It was more than four years ago that Mike Mignola's Hellboy was first ported to the big screen, but the cast and crew behind the first film have gotten the band back together to produce the highly anticipated sequel, "Hellboy II: The Golden Army." Rising star Guillermo del Toro, who directed both films, helped save the film franchise from fading away into obscurity after the first film's production company closed up shop by finding it a new home at Universal Studios.
Wrenched from Hell into our dimension as a baby during World War II, Hellboy (Ron Perlman) was raised by Professor Broom (John Hurt) to embrace the better angels of his nature. In the present day, Hellboy serves as an agent of the Bureau of Paranormal Research and Defense, a secret government organization charged with protecting America from all things occult, paranormal and supernatural. At the end of the first film, Hellboy made a conscious decision to shirk his destiny as a harbinger of the end of the world. But did that truly change his fate, or simply delay the inevitable?
"Hellboy II" is Guillermo del Toro's fourth collaboration with actor Ron Perlman, who also starred in the director's "Cronos," "Blade II" and the first "Hellboy." Perlman, whose breakout role was playing the Beast in the 1980s "Beauty and the Beast" television series, is also no stranger to full-body makeup. CBR News, along with other members of the press, spoke to Ron Perlman about his role in "Hellboy II: The Golden Army."
There was a long break in between the Hellboy films. Was it easier for you the second time around, was it like riding a bike, or was it hard to get back in the character?
It's probably the least adjustment I make from, like, the conversation I'm having with you to "action" that I've ever had to make as an actor. I didn't make any alterations behaviorally or voice-wise, or this or that or the other thing. Guillermo kept saying, "When you start acting, you're going to screw up, because I've done everything in my power to make Hellboy you and you Hellboy. Don't make any adjustments, just do it." That was very freeing, actually, the most freeing direction I've ever been given. There's no real adjustment either for "Hellboy" or "Hellboy II," the only thing that changes are the circumstances of which scene we're shooting on any given day.
How much input did you have, if any, in the way that Hellboy developed for the second film?
Zero. I didn't want any input. Why would you ever think that you're going to come up with a better idea than this guy who's truly got a handle on this thing in a way that's complete and holistic and profound? You just bask in his glow, and thank him and be grateful for the amazing dramatic opportunity he's given you.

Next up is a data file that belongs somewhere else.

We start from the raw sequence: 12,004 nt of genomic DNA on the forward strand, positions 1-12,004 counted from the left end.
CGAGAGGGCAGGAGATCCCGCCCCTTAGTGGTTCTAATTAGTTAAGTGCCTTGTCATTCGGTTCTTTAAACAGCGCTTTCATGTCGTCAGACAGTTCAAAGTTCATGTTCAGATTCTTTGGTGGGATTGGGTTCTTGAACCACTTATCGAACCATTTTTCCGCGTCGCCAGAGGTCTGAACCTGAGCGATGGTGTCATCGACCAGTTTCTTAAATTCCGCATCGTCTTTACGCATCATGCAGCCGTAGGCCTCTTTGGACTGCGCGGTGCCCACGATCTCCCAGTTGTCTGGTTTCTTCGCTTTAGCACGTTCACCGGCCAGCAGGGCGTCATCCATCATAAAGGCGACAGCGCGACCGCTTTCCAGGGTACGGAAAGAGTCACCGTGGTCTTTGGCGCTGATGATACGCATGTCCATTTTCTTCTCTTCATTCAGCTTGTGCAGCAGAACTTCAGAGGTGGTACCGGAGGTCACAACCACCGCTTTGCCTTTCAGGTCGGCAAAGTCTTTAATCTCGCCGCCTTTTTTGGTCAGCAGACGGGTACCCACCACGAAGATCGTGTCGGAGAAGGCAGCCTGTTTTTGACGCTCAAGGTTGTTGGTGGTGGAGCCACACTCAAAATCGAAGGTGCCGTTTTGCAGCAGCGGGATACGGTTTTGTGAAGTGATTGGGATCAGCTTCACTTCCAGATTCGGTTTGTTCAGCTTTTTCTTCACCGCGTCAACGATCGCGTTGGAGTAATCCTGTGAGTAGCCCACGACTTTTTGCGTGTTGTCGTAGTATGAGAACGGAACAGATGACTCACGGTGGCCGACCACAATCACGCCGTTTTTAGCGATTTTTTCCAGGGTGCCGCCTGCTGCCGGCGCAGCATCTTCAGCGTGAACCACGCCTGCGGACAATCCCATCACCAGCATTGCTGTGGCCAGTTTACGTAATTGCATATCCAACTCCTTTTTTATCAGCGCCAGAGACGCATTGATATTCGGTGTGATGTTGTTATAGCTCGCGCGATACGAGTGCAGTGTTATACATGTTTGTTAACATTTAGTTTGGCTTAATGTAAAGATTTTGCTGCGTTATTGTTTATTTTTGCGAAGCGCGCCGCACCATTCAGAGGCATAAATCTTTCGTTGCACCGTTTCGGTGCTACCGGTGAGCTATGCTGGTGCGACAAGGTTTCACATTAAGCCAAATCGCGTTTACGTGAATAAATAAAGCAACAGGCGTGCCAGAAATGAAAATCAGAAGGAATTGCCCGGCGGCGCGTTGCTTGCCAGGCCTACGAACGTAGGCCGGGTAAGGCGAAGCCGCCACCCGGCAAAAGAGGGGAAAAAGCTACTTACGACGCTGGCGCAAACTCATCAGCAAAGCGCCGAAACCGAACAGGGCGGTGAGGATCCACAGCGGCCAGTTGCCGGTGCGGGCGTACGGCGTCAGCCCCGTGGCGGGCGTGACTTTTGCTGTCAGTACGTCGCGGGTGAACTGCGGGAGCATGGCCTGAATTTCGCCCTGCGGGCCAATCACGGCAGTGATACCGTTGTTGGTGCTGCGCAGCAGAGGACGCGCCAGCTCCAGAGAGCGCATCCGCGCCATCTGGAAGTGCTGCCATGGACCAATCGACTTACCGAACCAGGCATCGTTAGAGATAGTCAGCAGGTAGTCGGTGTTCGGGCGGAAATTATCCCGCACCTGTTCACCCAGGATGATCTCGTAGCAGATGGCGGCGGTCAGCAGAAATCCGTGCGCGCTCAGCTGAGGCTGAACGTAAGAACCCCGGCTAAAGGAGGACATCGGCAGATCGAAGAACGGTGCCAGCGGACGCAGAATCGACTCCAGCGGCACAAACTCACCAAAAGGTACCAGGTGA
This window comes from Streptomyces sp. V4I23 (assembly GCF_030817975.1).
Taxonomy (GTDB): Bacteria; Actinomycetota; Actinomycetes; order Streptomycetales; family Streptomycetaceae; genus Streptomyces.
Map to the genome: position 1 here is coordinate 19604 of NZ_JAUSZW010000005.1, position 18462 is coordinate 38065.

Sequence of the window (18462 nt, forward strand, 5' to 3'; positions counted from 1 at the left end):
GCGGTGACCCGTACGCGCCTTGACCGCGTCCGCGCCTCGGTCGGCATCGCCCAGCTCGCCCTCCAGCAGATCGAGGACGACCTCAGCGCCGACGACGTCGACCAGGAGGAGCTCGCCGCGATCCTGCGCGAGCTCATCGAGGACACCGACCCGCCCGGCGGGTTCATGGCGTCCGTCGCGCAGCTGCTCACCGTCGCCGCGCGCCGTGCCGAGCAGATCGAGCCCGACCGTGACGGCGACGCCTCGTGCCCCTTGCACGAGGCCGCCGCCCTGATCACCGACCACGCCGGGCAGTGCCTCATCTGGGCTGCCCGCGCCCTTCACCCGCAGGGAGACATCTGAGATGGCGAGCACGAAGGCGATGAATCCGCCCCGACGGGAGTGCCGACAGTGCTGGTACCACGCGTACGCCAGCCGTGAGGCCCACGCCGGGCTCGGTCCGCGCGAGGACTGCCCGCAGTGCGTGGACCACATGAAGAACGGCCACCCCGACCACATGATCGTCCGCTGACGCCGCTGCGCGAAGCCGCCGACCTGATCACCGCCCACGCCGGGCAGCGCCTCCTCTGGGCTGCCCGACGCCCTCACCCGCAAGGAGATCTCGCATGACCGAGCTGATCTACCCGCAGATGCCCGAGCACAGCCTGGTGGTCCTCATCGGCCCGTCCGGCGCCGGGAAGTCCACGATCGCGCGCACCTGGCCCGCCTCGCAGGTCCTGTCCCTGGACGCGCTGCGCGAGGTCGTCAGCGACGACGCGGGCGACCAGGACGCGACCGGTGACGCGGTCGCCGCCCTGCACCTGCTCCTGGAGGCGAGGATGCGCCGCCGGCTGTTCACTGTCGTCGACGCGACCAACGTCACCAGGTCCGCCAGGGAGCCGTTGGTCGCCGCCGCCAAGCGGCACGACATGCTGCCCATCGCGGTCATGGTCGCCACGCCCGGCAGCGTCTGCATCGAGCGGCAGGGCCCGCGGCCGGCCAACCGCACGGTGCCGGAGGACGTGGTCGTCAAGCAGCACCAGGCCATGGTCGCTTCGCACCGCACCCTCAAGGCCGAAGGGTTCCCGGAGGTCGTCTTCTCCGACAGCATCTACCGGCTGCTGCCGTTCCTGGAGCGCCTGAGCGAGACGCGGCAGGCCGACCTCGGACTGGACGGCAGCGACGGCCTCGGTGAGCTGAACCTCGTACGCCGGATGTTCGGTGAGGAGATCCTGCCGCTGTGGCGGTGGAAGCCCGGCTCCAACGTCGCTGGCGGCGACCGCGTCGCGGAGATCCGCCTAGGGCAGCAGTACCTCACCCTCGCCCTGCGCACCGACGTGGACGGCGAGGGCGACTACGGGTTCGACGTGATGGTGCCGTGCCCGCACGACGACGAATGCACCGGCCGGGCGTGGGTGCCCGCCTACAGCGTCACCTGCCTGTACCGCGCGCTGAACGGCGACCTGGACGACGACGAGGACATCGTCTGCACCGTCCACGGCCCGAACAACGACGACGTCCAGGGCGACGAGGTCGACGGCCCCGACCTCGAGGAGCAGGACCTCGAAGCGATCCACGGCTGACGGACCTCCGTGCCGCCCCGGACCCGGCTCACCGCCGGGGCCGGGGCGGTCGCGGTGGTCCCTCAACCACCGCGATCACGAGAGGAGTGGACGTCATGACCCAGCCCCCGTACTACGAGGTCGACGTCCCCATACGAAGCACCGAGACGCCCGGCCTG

Does that make the makeup more tolerable, knowing that you have somebody that you trust that much?
Well, for some strange reason, the makeup has never been a burden. When it comes on the heels of absolute no sleep, then everything's a burden. But I regard the transition into the makeup every day as kind of like a ritual of preparing to become Hellboy, almost like a Samurai goes through that highly ritualistic transformation from mortal to warrior. And I come out the other side looking a whole lot cooler than I do in real life, so why would anybody complain about that?
Doug Jones played Abe Sapien in the first film, but his voice was dubbed over by another actor. We're hearing Jones as Abe in "Hellboy II." How did you like working with him this time?
I thought it was phenomenal that we finally got a chance to bask in the greatness of Doug Jones -- times three, by the way. He's also the Chamberlain and the Angel of Death. And it's his voice in all three instances. I think maybe not in the case of the Chamberlain, but it's certainly his voice for Abe and it's certainly his voice for the Angel of Death for sure. He's a major talent who is finally getting the attention that he so richly deserves.
How much improvisation was there on set? There seem to be a lot more natural, deadpan lines in this film.
That's simply they way Guillermo writes. It sounded like I was making the whole movie up in "Hellboy," and yet I think there was maybe one improv in the whole movie. He's got this idiom down, this kind of like longshoreman guy who was raised in New Jersey, Eastern kind of American slang. For a guy for whom English is a second language, it's kind of remarkable.
How much fun was it to embrace Hellboy's humorous side? It seems like there's a lot more comedy in this movie, especially physical slapstick.
Yeah, it's great. My favorite aspect of Hellboy is the trash talk, and the cynicism and the humor, it's real East Coast. I'm a New Yorker by birth, I spent almost my whole life there, and I know that humor. I know that kind of gamesmanship that jocks have. Guillermo somehow captured it in a way that was hard to believe and too good to be true all at the same time.